An event with Karina Patricio Ferreira Lima , Mona Ali, Richard Kozul-Wright, Chris Marsh, and Lara Merling
Fifty years on from the collapse of the Bretton Woods system, the role of the international monetary system and international financial institutions in managing the global economy are in question.
What role should these institutions have in fostering development, closing the North-South divide, tackling inequalities, and promoting a global green transition? What is the future of the international monetary system?
In May, a Phenomenal World event tackled the political, economic, and legal questions thrown up by the present state of the post-Bretton Woods system. Read an edited transcript of the discussion here. And view a recording of the event here.
From the conversation:
The monetary arrangements currently in place generate a significant gap in access to liquidity between the core and the periphery. There are some procyclical effects in the periphery: money flows in search of higher interest rates when things are going well, but flees at the slightest sign of instability. Capital flight further destabilizes the economy and exacerbates inequality.
While core banks are able to use bilateral currency swaps with the Federal Reserve, developing and emerging countries typically rely on accumulating substantial foreign reserves to avoid monetary instability and payment problems. They can also resort to the IMF as a source of emergency liquidity or tap into regional financial arrangements, though these resources tend to be insufficient.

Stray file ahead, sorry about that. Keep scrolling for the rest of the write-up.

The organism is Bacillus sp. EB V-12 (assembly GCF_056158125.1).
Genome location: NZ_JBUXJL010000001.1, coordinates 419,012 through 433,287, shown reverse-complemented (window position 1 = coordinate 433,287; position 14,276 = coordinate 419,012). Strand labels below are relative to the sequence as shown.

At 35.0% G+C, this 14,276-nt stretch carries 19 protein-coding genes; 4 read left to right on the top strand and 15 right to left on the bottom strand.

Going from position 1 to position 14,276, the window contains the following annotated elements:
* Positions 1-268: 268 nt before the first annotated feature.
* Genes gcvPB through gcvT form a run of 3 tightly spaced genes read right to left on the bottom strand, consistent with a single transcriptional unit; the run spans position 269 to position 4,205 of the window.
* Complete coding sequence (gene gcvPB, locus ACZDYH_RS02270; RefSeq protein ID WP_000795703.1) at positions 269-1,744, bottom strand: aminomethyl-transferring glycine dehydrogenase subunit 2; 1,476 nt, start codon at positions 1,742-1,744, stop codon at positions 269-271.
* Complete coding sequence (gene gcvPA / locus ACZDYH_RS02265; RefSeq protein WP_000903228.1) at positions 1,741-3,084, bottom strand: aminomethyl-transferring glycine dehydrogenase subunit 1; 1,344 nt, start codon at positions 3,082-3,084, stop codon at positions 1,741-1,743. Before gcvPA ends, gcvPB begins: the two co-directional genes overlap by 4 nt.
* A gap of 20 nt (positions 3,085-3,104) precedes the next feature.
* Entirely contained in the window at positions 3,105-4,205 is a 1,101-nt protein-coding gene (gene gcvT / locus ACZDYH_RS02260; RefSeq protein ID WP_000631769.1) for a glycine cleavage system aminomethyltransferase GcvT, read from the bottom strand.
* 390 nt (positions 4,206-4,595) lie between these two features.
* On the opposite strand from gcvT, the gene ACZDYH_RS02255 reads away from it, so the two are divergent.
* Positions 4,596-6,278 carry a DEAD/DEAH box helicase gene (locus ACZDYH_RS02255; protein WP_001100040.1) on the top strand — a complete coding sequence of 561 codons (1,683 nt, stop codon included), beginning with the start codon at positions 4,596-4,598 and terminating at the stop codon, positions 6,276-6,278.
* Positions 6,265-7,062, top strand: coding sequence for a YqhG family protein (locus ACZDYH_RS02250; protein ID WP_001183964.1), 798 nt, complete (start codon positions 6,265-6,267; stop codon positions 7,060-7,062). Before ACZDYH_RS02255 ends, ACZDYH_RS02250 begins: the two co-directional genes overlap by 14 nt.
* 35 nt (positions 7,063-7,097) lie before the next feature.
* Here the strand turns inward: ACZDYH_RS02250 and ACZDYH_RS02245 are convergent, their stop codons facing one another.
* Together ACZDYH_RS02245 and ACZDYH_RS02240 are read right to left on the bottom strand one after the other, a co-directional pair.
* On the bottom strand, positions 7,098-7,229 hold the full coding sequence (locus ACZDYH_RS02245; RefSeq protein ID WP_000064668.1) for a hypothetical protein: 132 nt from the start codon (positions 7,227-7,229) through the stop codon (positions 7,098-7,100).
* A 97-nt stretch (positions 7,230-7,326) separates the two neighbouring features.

Because the conditions typically attached to IMF financing are highly procyclical, emerging countries have in recent decades decided to accumulate foreign reserves to avoid being subjected to IMF programs. Because these reserves are accumulated in treasuries, this results in a massive transfer of wealth to the Global North at an aggregate level. These are misallocated resources, however, which could otherwise be used to fund industrialization, low-carbon infrastructure, and other development initiatives. Despite their monetary character, there are no legal mechanisms to deal with insolvency crises at the periphery.— Karina Patricio Ferreira Lima